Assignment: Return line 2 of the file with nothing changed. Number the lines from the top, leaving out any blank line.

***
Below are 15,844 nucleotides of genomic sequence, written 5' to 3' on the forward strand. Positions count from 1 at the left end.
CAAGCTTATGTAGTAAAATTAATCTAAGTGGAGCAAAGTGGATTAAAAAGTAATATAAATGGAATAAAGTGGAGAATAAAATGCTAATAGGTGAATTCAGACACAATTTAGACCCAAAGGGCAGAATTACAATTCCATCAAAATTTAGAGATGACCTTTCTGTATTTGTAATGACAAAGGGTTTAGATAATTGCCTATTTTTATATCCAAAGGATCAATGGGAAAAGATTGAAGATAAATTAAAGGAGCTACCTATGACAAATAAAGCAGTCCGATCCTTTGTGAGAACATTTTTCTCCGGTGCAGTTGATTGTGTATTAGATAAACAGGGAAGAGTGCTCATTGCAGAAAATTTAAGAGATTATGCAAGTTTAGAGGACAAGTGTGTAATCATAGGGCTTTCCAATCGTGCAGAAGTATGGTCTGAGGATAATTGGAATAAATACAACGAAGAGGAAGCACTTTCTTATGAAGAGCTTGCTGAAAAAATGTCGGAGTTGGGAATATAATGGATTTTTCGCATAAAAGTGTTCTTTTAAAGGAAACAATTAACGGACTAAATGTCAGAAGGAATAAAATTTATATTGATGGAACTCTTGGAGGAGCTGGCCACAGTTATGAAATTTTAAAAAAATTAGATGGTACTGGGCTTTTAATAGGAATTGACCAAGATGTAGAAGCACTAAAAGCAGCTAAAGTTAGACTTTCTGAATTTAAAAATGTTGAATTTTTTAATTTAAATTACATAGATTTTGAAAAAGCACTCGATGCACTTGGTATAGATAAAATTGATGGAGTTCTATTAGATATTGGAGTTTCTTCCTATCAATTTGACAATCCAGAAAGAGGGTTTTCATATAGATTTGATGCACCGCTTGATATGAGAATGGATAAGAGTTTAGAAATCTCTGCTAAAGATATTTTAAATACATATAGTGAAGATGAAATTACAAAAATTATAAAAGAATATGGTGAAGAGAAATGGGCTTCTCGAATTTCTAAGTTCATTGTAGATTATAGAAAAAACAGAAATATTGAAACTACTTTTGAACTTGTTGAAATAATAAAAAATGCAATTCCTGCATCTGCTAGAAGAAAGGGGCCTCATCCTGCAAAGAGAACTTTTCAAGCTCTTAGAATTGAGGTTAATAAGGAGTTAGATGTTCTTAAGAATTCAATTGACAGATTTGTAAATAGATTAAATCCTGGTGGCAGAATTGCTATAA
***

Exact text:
CAAGCTTATGTAGTAAAATTAATCTAAGTGGAGCAAAGTGGATTAAAAAGTAATATAAATGGAATAAAGTGGAGAATAAAATGCTAATAGGTGAATTCAGACACAATTTAGACCCAAAGGGCAGAATTACAATTCCATCAAAATTTAGAGATGACCTTTCTGTATTTGTAATGACAAAGGGTTTAGATAATTGCCTATTTTTATATCCAAAGGATCAATGGGAAAAGATTGAAGATAAATTAAAGGAGCTACCTATGACAAATAAAGCAGTCCGATCCTTTGTGAGAACATTTTTCTCCGGTGCAGTTGATTGTGTATTAGATAAACAGGGAAGAGTGCTCATTGCAGAAAATTTAAGAGATTATGCAAGTTTAGAGGACAAGTGTGTAATCATAGGGCTTTCCAATCGTGCAGAAGTATGGTCTGAGGATAATTGGAATAAATACAACGAAGAGGAAGCACTTTCTTATGAAGAGCTTGCTGAAAAAATGTCGGAGTTGGGAATATAATGGATTTTTCGCATAAAAGTGTTCTTTTAAAGGAAACAATTAACGGACTAAATGTCAGAAGGAATAAAATTTATATTGATGGAACTCTTGGAGGAGCTGGCCACAGTTATGAAATTTTAAAAAAATTAGATGGTACTGGGCTTTTAATAGGAATTGACCAAGATGTAGAAGCACTAAAAGCAGCTAAAGTTAGACTTTCTGAATTTAAAAATGTTGAATTTTTTAATTTAAATTACATAGATTTTGAAAAAGCACTCGATGCACTTGGTATAGATAAAATTGATGGAGTTCTATTAGATATTGGAGTTTCTTCCTATCAATTTGACAATCCAGAAAGAGGGTTTTCATATAGATTTGATGCACCGCTTGATATGAGAATGGATAAGAGTTTAGAAATCTCTGCTAAAGATATTTTAAATACATATAGTGAAGATGAAATTACAAAAATTATAAAAGAATATGGTGAAGAGAAATGGGCTTCTCGAATTTCTAAGTTCATTGTAGATTATAGAAAAAACAGAAATATTGAAACTACTTTTGAACTTGTTGAAATAATAAAAAATGCAATTCCTGCATCTGCTAGAAGAAAGGGGCCTCATCCTGCAAAGAGAACTTTTCAAGCTCTTAGAATTGAGGTTAATAAGGAGTTAGATGTTCTTAAGAATTCAATTGACAGATTTGTAAATAGATTAAATCCTGGTGGCAGAATTGCTATAA